because we wanted to make sure everything was perfect for the big day. EC: What were the rates and what you were you offering before COVID? Vee: Our regular Open Play visit is

$14 per child and $12 for siblings, or purchase packages: • 3 visits for $36 • 5 visits for $55 • 12 visits for $125 We also offer free delivery of all Melissa and Doug purchases of a minimum of $40 within a 10-mile radius or schedule a curbside pickup. EC: What is your favorite of all the activities? Vee: Zipline — it has a swing and

kids go across … loved by all ages! It helps so much with coordination, going up the steps, giving them courage and strength to hold on. EC: What would you like to leave to the world? Any words? Vee: Inclusion. This is my best

word. I hope my legacy is that all kids with any ability along with their siblings can go to a place as a family and bond under one roof. So many times not all the kids have the chance to have fun together. From 6 months to 12 years — but there are no age restrictions. Even high school students find fun and activities to do. ESE classrooms often come to use the sensory equipment. The gym also allows for children to meet their therapy goals, outside of therapy. It offers more practice to them. All I wanted was to make a difference in our community, I love helping kids, this gym is my platform to help the community.

What they’re saying Indeed, Vee may be already sowing inclusion in Southwest Florida. The gym’s Facebook page is peppered with testimonials. Here are just a couple:

“Love this place! Such a great spot to bring my kids. It’s so fun for them and not overwhelming at all. We would normally go to Chuckie Cheese and it was so overstimulating and crazy in there. The kids can barely focus in these kinds of places. We found we rock the


spectrum to be so calming not only for our kids but for our children as well. We will continue to stay supporting the fort myers rock the spectrum family! Thank you for what you do for our community!” — Julyssa Alvero

“Great place for kids to explore. The owner is just the nicest; she generally seems like she cares/ wants you and your child to have a nice time.” — Tyfannie Lions

sports »


SWING SUMMER This time of year is an active one for golf and tennis youth programs. BY RANDY K AMBIC

EDITOR’S NOTE: Concerns about the coronavirus canceled many events and closed numerous facilities in March and April. When SW FL Parent & Child went to press, organizers were unsure what May, June and beyond would hold. Contact organizers for updates to their plans.

t’s swing time again for kids. The combination of school classes ending and snowbirds going back up north creates extensive opportunities on our many golf courses and tennis courts this time of year. The swing sports might also provide an excellent physical outlet for kids as facilities potentially reopen in the wake of coronavirus “safer at home” orders. Indeed, many golf courses remained open by enacting new social distancing measures.


« sports (continued)

Golf Clubs


The Southwest Florida Junior Golf Association conducts 18-hole (for ages 13-18) and nine-hole (for ages 8-12) tournaments for boys and girls in the summer. The events are geared to enable kids to improve skills and master the stimulus of competition while exhibiting integrity and sportsmanship and following the sport’s rules. The LPGA Girls Golf program consists of 20 nine-hole play days on Saturdays through mid-December in Naples, Bonita Springs and Estero for middle and high schoolers. Also, eight nine-hole events for elementary (starting at age 7) and middle school girls tee off on Wednesdays early June through mid-August at the Worthington Country Club in Bonita Springs. Leaders provide tips and demonstrate various skills immediately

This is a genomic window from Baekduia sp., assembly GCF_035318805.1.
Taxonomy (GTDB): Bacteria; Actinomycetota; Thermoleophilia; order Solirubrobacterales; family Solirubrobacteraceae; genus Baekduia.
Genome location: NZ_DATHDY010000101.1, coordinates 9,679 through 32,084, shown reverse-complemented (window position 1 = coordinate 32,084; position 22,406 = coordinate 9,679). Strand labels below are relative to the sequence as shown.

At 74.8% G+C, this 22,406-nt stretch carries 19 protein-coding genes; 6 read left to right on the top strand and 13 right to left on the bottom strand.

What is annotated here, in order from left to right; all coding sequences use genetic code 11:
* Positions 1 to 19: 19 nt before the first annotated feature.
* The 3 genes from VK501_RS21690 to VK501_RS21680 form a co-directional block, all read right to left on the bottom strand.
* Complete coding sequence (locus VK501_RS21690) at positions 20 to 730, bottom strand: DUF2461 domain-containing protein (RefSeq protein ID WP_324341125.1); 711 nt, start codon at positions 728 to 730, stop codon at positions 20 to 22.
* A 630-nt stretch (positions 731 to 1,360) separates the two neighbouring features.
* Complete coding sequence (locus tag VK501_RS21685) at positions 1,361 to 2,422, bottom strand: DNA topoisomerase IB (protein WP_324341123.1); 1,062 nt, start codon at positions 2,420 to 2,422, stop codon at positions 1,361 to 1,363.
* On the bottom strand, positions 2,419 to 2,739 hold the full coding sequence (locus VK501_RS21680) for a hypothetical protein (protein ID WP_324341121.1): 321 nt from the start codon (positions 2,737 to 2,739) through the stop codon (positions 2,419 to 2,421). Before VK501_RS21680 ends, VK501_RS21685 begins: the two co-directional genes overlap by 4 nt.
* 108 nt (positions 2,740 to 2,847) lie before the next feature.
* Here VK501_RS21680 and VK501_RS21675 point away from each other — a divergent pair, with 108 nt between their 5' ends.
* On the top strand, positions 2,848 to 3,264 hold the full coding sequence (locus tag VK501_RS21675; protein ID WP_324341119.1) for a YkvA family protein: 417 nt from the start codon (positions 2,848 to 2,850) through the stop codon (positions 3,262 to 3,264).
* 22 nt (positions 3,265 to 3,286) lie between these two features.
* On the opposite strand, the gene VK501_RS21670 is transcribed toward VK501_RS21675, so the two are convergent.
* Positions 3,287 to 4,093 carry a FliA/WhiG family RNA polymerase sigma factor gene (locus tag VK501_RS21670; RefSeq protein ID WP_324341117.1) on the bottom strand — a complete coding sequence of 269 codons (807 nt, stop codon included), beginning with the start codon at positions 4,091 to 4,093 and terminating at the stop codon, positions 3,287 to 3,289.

before each competition. Jane Huling, previously a long-time teaching pro in the Detroit area and co-director of the program along with Worthington head golf pro Kristine Connell, relishes the pre-play clinics. “We make them short and fun, and then the girls try it on the course. We sometimes also incorporate contests and prizes,” Jane says. “We also play with the kids on the course, so they get both group and individual attention,” says Kristine, the 2018 Southwest Florida PGA Player Development Award winner. Andy Scott, the Southwest Florida Chapter of the Professional Golfers’ Association of America Teacher of the Year of 2019, the fourth time he has earned this prestigious award, conducts » Continued on page 36

ALICO FAMILY GOLF • Where: 16300 Lee Road, south Fort Myers • Phone: 239-334-4653 • Online: alicofamilygolf.com

ANDY SCOTT SCHOOL OF GOLF • Phone: 239-699-3985 • Online: andyscottschoolofgolf.com

CORAL OAKS JUNIOR GOLF ASSOCIATION • Where: Coral Oaks Golf Course, 1800 N.W. 28th Ave., Cape Coral • Phone: 239573-3100 • Online: coraloaksgolf.com and capecoraljrgolf.org/program

FIRST TEE OF NAPLES/COLLIER • Phone: 239-825-4851 • Online: thefirstteenaplescollier.org

LPGA GIRLS GOLF • Phone: 239-877-3854 (Jane Huling), 239-495-1750 (Kristine Connell) • Email:

janiegolfpro@embarqmail.com, kconnell@ worthingtoncc.net • Online: girlsgolf.org

SOUTHWEST FLORIDA JUNIOR GOLF ASSOCIATION • Phone: 239-344-8590 STONEYBROOK GOLF CLUB • Where: 21251 Stoneybrook Golf Blvd., Estero • Phone: 239-948-3933 • Online:

stoneybrookgolfestero.com and sbjrgolf.org

sports (continued) »


The Barbara Manzo Tennis Center at Three Oaks Park in south Fort Myers is usually abuzz with young tennis players. Director Sibo Kangwa plans to lead nine, week-long sessions on the many hard courts of the south Fort Myers facility starting June 8 for all abilities ages 5 and older from 9 a.m. to noon daily. “We also put together tournaments in various skill levels that help youngsters fulfill USTA requirements to move up in skill levels,” she says. She also teaches, in con-